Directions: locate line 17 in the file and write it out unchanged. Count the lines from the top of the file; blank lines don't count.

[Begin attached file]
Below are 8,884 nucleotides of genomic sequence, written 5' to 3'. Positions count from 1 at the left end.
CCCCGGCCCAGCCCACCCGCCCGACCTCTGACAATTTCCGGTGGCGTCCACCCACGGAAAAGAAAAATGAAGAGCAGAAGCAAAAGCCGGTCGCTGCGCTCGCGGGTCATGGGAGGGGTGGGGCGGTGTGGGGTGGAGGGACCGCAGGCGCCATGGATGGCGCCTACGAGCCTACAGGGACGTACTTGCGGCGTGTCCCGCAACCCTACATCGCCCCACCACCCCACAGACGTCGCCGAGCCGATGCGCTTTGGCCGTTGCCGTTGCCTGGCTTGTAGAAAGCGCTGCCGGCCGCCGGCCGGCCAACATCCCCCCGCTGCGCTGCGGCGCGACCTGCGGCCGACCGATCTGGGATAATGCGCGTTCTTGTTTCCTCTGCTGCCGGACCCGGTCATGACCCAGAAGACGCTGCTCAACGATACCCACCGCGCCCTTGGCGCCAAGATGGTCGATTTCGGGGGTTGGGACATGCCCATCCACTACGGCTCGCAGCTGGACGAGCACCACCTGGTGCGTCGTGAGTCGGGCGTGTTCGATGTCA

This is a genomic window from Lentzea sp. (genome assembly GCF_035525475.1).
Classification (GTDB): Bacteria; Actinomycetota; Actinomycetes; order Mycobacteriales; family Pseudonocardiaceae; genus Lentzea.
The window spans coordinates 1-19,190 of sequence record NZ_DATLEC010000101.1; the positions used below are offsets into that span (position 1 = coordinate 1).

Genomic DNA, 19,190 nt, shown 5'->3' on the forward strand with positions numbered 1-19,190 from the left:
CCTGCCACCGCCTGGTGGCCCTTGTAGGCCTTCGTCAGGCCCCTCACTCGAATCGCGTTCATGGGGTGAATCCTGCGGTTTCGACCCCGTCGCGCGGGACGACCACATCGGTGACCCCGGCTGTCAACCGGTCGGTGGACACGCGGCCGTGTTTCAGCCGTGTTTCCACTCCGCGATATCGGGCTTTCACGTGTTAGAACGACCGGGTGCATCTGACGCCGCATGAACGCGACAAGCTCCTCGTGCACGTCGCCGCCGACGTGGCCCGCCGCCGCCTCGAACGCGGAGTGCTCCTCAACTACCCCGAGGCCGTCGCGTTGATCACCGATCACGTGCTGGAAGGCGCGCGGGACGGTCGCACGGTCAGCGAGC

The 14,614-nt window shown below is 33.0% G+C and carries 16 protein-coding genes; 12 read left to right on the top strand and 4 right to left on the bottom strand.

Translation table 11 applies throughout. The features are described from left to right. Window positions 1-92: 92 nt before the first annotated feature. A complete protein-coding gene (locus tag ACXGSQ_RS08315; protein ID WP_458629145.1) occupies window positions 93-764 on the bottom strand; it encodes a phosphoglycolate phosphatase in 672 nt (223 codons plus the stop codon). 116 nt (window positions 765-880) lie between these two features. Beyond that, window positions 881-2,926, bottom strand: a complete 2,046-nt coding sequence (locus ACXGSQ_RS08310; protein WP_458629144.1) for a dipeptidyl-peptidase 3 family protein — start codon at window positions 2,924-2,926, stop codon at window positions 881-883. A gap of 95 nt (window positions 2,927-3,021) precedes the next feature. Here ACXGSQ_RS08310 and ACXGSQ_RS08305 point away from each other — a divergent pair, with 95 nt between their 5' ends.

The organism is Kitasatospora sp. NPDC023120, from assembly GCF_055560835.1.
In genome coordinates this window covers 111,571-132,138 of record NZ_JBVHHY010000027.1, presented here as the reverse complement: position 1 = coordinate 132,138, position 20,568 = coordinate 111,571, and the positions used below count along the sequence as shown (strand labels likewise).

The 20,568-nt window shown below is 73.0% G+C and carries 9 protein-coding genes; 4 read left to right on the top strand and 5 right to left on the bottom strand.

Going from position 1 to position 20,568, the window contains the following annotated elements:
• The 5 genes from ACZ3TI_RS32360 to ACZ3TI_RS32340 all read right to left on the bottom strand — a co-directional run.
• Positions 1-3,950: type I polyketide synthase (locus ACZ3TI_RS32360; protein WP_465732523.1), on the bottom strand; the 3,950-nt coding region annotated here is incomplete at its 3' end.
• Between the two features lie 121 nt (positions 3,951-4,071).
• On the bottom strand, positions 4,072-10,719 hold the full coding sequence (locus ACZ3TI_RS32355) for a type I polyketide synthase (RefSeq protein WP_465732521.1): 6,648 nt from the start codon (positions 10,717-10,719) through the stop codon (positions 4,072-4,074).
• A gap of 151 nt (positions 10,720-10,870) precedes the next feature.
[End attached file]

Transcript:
• On the bottom strand, positions 4,072-10,719 hold the full coding sequence (locus ACZ3TI_RS32355) for a type I polyketide synthase (RefSeq protein WP_465732521.1): 6,648 nt from the start codon (positions 10,717-10,719) through the stop codon (positions 4,072-4,074).